Osho’s allegory of Sufi Mystic Al-Ghazzali’s 7 Valleys. It’s about man’s journey of finding oneself and
understanding the paradox of the human condition. Enjoy this masterpiece of story telling.
MAN is a paradox. And man is the only animal, the only being, that is paradoxical – that is man’s
uniqueness. Man’s special being is his innermost paradox. All other animals are non-paradoxical.
A tree is a tree, and a dog is a dog, but man is never in a state of isness. He is always becoming,
growing. Man is always surpassing himself; that is his paradox. And it is at his very core of being.
It is not accidental, it is very fundamental. Once you understand this paradox you have your ﬁrst
glimpse about human-ness – what man is.
Man is always a project, a becoming. His being consists of becoming – this is the paradox. He is
always between that which he was and that which he is going to be. He is always between his past
and future – a bridge hanging between two eternities, the past and the future. He is a surpassing, a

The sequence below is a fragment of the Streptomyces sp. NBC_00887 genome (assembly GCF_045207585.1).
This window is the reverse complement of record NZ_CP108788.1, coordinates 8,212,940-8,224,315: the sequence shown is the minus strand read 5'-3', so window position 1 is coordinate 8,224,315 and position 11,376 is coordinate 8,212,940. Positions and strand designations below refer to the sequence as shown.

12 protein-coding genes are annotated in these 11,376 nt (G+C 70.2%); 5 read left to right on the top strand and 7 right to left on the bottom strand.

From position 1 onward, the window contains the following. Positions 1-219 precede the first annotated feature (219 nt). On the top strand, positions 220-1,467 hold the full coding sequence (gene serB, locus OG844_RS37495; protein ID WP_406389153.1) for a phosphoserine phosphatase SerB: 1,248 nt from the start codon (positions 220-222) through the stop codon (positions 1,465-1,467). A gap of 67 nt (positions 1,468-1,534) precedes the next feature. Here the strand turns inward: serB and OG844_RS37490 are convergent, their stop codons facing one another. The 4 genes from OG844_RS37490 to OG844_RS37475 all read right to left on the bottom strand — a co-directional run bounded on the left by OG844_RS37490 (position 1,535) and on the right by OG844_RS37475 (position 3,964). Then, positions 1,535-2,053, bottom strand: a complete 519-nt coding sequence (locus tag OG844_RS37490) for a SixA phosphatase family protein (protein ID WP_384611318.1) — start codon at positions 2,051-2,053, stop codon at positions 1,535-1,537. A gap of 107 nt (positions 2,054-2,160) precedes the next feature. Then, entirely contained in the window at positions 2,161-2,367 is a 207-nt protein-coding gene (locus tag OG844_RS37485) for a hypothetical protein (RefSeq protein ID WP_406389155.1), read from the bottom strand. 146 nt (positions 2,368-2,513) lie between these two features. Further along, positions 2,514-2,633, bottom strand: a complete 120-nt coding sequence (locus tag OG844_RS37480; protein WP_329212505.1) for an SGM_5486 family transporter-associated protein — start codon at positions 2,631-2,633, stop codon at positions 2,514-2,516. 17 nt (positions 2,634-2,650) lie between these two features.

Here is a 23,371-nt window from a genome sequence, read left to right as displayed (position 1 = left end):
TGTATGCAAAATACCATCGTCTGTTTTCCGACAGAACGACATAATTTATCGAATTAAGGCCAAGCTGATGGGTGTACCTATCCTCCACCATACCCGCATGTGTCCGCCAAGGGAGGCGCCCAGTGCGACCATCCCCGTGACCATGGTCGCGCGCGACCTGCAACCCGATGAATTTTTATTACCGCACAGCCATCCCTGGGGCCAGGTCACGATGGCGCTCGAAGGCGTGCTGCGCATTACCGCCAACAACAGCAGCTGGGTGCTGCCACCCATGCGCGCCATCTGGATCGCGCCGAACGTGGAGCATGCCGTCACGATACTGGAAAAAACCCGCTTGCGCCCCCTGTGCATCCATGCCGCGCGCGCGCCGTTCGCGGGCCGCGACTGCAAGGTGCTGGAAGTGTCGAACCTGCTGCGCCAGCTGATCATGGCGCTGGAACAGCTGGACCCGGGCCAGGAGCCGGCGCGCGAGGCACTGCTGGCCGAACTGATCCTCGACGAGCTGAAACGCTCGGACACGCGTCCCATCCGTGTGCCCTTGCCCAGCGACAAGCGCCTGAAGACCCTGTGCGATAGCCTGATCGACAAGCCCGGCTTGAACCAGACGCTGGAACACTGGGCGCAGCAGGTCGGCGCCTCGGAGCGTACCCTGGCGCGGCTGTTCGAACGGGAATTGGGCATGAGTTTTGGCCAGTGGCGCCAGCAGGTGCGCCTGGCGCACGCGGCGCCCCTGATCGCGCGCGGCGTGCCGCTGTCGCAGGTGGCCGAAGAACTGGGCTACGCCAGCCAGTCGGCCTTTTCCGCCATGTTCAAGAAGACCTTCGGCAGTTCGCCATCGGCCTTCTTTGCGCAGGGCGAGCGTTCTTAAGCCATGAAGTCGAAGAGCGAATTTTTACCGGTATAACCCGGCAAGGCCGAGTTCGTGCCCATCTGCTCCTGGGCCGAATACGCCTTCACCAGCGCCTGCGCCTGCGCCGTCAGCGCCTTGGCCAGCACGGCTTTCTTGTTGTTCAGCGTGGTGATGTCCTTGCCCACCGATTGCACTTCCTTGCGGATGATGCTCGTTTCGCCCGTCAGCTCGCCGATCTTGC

continuous surpassing. Man is never content with that which he is; he is trying to go beyond, always
trying to go beyond. Whatsoever he is doing, all his effort is basically how to become something
more, something higher, something better.
Man is a progress, a wayfarer, a pilgrim – and his life is a pilgrimage, a non-ending pilgrimage, that
goes on and on. A dog is born, a tree is born…. The tree is born with all its tree-ness and the dog is
born with all its dog-ness. Man is not a given fact; man is born only with a possibility, with a potential.
Man is born as a blank, as a nothingness; nothing is written.
All other beings have a certain essence, a certain soul. In man it is just the reverse. His existence
comes ﬁrst and then he starts seeking for his essence. In other animals essence comes ﬁrst, then
existence. They already bring a built-in programme; they never grow, they remain the same. That’s
why they look so innocent, so unworried, so non-tense. Look into the eyes of a cow – how peaceful,
calm, tranquil she is. There is no anxiety no anguish, no clouds. Look into the eyes of a man. They
are always cloudy. They always have anguish, there is always trembling: the trembling of. ’Whether
I am going to make it or not?’ – the trembling of, ’Whether I will be able to ﬁnd myself or not?’ – the